Magic mushrooms are illegal in nearly every country thanks to the Convention on Psychotropic Substances—an international treaty developed in 1971 by the United Nations to prohibit the production, distribution, and consumption of psilocybin mushrooms and other psychedelic substances. Since the Seventies, more than 180 countries have pledged support to the treaty.
But the United Nations doesn’t have the power or resources to police the streets in all of those countries, so the onus has been on each member state to develop its own laws to prohibit shrooms and other psychedelics.
Here’s how shrooms became illegal in America, the United Kingdom and the Netherlands.
Why are shrooms illegal in America?
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The United States was one of the first countries to prohibit psilocybin, but thanks to the efforts of psychedelic researchers and grassroots advocates, America might also become one of the very first nations to knock down prohibition through local reform legislation and nationwide FDA approval of psilocybin in assisted psychotherapy.
America officially outlawed shrooms in 1968 through an amendment to the Food, Drug and Narcotics Act known as the Staggers-Dodd bill, which banned the possession of psilocybin (the main compound in shrooms) as well as psilocin (the compound that psilocybin metabolizes into after being ingested).
Psilocybin prohibition, however, wasn’t seriously enforced until the passage of the Controlled Substances Act (CSA) in 1971, which marked the beginning of America’s disastrous War on Drugs. Under the CSA, psilocybin and psilocin are listed alongside heroin as Schedule I drugs, meaning that they have a high potential for abuse and no accepted medical use—at least, according to the federal government.
Scientific research (both from present day clinical trials and pre-Drug War experimentation) and centuries of ritualistic use in indigenous communities, however, have proven otherwise. Classifying magic mushrooms as Schedule I defied the findings of psychedelic research from the 1950s through the 1970s, showing that mushrooms carried promise as a potential treatment for alcoholism, schizophrenia, autism, obsessive-compulsive disorder, depression, and other conditions.
But the Nixon administration’s decision to ban magic mushrooms and other psychedelics might’ve had more to do with politics than with public safety. In 1994, John Ehrlichman, Nixon’s former domestic-policy advisor and Watergate co-conspirator, told journalist Dan Baum that the War on Drugs was really an attempt to disrupt and oppress the president’s political enemies.
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“The Nixon campaign in 1968, and the Nixon White House after that, had two enemies: the antiwar left and black people,” Ehrlichman said. “We knew we couldn’t make it illegal to be either against the war or black, but by getting the public to associate hippies with marijuana and blacks with heroin, and then criminalizing both heavily, we could disrupt those communities. We could arrest their leaders, raid their homes, break up their meetings, and vilify them night after night on the evening news. Did we know we were lying about the drugs? Of course we did.”
While Ehrlichman didn’t comment on shrooms specifically, psilocybin’s affiliation with the psychedelic counterculture—led in part by Timothy Leary, who Nixon dubbed “the most dangerous man in America”—and the “antiwar left” makes it reasonable to view it as part of this political ploy.
Prohibition hasn’t stopped American psychonauts from enjoying shrooms over the last 50 years though. As psilocybin mushroom spores are legal in most states, many psychonauts are able to cultivate them—although, this spore loophole doesn’t mean that the fruits of their labor will be later once they spawn.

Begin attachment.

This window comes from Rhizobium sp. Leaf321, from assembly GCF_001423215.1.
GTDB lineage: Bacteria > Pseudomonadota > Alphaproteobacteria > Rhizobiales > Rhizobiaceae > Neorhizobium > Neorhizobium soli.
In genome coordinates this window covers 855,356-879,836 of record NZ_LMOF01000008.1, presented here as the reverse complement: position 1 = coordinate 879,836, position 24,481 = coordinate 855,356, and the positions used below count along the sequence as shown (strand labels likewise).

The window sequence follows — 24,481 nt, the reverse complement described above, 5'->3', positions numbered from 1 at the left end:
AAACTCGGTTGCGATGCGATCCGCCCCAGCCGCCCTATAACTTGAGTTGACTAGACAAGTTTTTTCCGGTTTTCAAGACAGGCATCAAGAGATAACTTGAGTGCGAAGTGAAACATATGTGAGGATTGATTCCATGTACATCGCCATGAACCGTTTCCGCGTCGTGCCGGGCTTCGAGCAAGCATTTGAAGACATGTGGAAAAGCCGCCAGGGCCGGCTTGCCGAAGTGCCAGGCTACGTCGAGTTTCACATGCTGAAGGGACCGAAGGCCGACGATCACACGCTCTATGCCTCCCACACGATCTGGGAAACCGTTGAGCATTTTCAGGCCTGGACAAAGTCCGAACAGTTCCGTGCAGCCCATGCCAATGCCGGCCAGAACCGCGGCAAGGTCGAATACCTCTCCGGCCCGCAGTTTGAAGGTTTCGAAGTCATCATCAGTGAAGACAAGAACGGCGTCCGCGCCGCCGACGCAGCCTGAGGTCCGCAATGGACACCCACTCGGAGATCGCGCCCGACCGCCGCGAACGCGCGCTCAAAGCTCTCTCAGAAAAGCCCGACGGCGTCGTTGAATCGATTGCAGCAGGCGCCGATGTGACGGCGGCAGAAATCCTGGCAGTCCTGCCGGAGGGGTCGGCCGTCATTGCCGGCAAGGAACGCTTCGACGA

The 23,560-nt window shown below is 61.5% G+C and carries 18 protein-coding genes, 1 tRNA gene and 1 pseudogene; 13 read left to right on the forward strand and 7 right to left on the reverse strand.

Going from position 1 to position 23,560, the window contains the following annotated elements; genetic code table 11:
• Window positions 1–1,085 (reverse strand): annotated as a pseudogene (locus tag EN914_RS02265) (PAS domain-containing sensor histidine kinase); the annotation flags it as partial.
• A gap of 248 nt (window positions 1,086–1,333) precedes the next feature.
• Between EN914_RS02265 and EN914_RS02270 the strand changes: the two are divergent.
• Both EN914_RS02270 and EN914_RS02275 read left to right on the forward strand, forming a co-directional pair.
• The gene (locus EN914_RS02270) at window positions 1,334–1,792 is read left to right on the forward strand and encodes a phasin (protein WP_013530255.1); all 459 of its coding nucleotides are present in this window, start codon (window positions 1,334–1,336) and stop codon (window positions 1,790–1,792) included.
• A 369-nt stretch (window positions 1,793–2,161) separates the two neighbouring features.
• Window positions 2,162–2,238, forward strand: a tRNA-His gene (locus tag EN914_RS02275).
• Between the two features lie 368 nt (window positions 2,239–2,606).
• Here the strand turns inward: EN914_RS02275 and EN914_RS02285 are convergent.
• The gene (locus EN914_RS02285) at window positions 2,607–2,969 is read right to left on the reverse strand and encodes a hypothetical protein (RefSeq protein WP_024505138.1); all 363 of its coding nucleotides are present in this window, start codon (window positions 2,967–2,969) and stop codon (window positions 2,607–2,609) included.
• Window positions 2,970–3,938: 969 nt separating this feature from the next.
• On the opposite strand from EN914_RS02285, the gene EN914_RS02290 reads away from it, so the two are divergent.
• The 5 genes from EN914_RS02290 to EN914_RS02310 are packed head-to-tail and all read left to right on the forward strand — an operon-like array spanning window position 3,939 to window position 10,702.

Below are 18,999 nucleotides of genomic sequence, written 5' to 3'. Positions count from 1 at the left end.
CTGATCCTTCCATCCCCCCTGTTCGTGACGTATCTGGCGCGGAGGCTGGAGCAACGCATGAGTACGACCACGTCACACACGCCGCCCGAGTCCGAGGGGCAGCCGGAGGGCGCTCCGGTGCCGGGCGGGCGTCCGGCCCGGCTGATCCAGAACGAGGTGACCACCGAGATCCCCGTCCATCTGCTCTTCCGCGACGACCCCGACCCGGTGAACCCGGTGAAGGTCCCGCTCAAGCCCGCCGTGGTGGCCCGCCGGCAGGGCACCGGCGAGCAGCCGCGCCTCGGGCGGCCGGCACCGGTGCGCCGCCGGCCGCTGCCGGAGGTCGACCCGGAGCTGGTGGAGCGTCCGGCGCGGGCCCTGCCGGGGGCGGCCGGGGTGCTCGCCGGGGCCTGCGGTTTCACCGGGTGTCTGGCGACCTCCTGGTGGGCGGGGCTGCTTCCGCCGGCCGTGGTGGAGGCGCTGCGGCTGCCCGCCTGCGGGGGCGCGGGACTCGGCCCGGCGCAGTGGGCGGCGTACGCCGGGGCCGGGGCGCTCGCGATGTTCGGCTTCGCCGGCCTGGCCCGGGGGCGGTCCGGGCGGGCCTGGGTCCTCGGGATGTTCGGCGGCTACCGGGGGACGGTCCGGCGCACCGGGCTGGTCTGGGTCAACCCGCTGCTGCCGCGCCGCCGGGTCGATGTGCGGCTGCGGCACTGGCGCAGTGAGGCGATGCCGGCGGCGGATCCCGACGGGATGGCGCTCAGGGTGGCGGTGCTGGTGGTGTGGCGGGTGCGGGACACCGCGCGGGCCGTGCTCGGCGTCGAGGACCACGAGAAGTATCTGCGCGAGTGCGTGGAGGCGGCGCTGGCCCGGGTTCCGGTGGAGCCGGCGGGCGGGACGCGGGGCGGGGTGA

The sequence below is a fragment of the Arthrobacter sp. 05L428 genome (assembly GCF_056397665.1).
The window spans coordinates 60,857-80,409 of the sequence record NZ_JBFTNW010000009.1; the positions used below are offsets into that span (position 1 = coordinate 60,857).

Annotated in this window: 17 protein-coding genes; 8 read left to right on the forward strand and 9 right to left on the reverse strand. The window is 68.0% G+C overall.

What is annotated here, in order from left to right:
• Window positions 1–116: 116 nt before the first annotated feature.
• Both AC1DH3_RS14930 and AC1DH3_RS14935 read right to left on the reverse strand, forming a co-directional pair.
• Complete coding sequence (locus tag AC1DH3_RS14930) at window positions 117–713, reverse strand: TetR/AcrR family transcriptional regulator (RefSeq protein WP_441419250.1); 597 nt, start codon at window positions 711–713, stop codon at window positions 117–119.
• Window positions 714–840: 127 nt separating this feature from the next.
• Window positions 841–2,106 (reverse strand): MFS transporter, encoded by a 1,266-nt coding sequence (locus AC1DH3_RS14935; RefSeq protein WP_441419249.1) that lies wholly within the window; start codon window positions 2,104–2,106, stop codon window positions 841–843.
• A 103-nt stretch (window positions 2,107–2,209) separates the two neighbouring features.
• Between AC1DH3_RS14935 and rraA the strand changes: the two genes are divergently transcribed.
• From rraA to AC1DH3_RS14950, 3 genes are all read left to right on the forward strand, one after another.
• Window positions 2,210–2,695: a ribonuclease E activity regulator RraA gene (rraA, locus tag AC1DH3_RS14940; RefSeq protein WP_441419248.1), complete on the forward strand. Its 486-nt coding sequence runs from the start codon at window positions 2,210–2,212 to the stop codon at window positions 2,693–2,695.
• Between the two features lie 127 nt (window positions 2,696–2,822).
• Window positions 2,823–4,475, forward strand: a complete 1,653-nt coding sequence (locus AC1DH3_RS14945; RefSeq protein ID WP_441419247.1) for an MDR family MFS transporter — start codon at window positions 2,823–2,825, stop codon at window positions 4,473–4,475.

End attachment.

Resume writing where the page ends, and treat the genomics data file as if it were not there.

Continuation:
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But that could change thanks to the efforts of psychedelic policy reform advocates. In May of 2019, Denver voters approved a ballot initiative that bans the county from arresting or prosecuting anyone caught growing or possessing shrooms for personal use. The initiative made Denver the first American city to decriminalize magic mushrooms.
Then a month later, the city council of Oakland, California passed a resolution to ban law enforcement from using city money to arrest people for possessing magic mushrooms, peyote, ayahuasca or other entheogenic plants. More recently, the city of Santa Cruz, California effectively decriminalized shrooms in January of 2020 by unanimously passing a resolution to make busting people for possessing or cultivating magic mushrooms for personal use one of the lowest priorities for law enforcers. Other cities like Chicago or New York, where Decriminalize Nature activists are planning their own campaigns, may follow suit with Oakland and Santa Cruz.
Those three cities could soon be joined by the entire state of Oregon, which is on track to vote on legalizing psilocybin therapy statewide through a ballot initiative this fall. Meanwhile, a recent poll from the cannabis research firm Green Horizons found that 76 percent of Americans support legalizing magic mushrooms in some form.
If these trends continue, then psilocybin prohibition could fade away, effectively ending the “bad trip” that is the War on Drugs—at least as it pertains to shrooms.
Concurrently, psilocybin—in synthetic form—has also been placed on the FDA fast track to becoming a prescription medication in psychedelic-assisted psychotherapy for the treatment of depression.
Why are shrooms illegal in the United Kingdom?
The United Kingdom declared war on magic mushrooms in the Seventies, but thanks to a loophole in the UK’s drug laws, British psychonauts were able to grow and sell shrooms without fear of prosecution until the turn of the 21st century.
In 1971, the UK tried to suppress shrooms and other psychedelics by launching the British version of the War on Drugs. Before that, the UK had unsuccessfully prohibited the recreational use of cannabis, cocaine, heroin and other substances through a “rigid and ramshackle collection of Drugs Acts,” according to Harvey Teff, a Durham University law professor who critiqued the country’s haphazard drug policies in a 1972 article for the Modern Law Review.
Teff believed that the UK wasn’t overly concerned about drugs before the 1960s because recreational use was rare and mostly limited to cannabis. But the Sixties saw both a dramatic increase in illicit drug consumption, as well as an influx in the availability of shrooms and other substances that were new to Britain. Although magic mushrooms have been around for thousands of years, they were relatively unknown in the UK and other parts of the western world until the mid 1950s, with media like banker and amateur mycologist R. Gordon Wasson’s account of an indigenous mushroom ceremony in Mexico with curandera Maria Sabina, published in LIFE Magazine in 1957.